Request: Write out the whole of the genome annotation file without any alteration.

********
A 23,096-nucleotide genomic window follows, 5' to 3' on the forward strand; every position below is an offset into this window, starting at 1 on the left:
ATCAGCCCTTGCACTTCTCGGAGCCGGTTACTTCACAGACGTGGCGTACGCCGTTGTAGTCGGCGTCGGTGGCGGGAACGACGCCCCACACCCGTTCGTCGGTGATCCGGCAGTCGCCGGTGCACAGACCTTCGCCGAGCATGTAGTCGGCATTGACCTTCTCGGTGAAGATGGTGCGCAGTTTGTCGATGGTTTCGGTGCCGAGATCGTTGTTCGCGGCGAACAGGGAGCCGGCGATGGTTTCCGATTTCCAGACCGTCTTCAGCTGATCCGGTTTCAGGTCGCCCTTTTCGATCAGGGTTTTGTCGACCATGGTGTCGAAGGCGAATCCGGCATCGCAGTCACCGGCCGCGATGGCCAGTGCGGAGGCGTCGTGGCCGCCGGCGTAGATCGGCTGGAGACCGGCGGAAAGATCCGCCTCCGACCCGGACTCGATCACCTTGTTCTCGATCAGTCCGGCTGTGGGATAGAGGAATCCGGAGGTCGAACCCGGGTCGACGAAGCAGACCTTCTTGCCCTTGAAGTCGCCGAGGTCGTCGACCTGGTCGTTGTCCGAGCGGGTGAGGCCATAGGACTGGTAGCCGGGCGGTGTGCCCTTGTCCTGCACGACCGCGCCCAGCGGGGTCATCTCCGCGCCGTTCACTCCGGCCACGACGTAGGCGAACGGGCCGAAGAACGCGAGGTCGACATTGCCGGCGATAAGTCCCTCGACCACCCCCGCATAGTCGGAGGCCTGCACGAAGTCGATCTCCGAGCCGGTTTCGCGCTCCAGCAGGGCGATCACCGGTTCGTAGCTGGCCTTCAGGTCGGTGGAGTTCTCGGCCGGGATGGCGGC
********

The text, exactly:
A 23,096-nucleotide genomic window follows, 5' to 3' on the forward strand; every position below is an offset into this window, starting at 1 on the left:
ATCAGCCCTTGCACTTCTCGGAGCCGGTTACTTCACAGACGTGGCGTACGCCGTTGTAGTCGGCGTCGGTGGCGGGAACGACGCCCCACACCCGTTCGTCGGTGATCCGGCAGTCGCCGGTGCACAGACCTTCGCCGAGCATGTAGTCGGCATTGACCTTCTCGGTGAAGATGGTGCGCAGTTTGTCGATGGTTTCGGTGCCGAGATCGTTGTTCGCGGCGAACAGGGAGCCGGCGATGGTTTCCGATTTCCAGACCGTCTTCAGCTGATCCGGTTTCAGGTCGCCCTTTTCGATCAGGGTTTTGTCGACCATGGTGTCGAAGGCGAATCCGGCATCGCAGTCACCGGCCGCGATGGCCAGTGCGGAGGCGTCGTGGCCGCCGGCGTAGATCGGCTGGAGACCGGCGGAAAGATCCGCCTCCGACCCGGACTCGATCACCTTGTTCTCGATCAGTCCGGCTGTGGGATAGAGGAATCCGGAGGTCGAACCCGGGTCGACGAAGCAGACCTTCTTGCCCTTGAAGTCGCCGAGGTCGTCGACCTGGTCGTTGTCCGAGCGGGTGAGGCCATAGGACTGGTAGCCGGGCGGTGTGCCCTTGTCCTGCACGACCGCGCCCAGCGGGGTCATCTCCGCGCCGTTCACTCCGGCCACGACGTAGGCGAACGGGCCGAAGAACGCGAGGTCGACATTGCCGGCGATAAGTCCCTCGACCACCCCCGCATAGTCGGAGGCCTGCACGAAGTCGATCTCCGAGCCGGTTTCGCGCTCCAGCAGGGCGATCACCGGTTCGTAGCTGGCCTTCAGGTCGGTGGAGTTCTCGGCCGGGATGGCGGC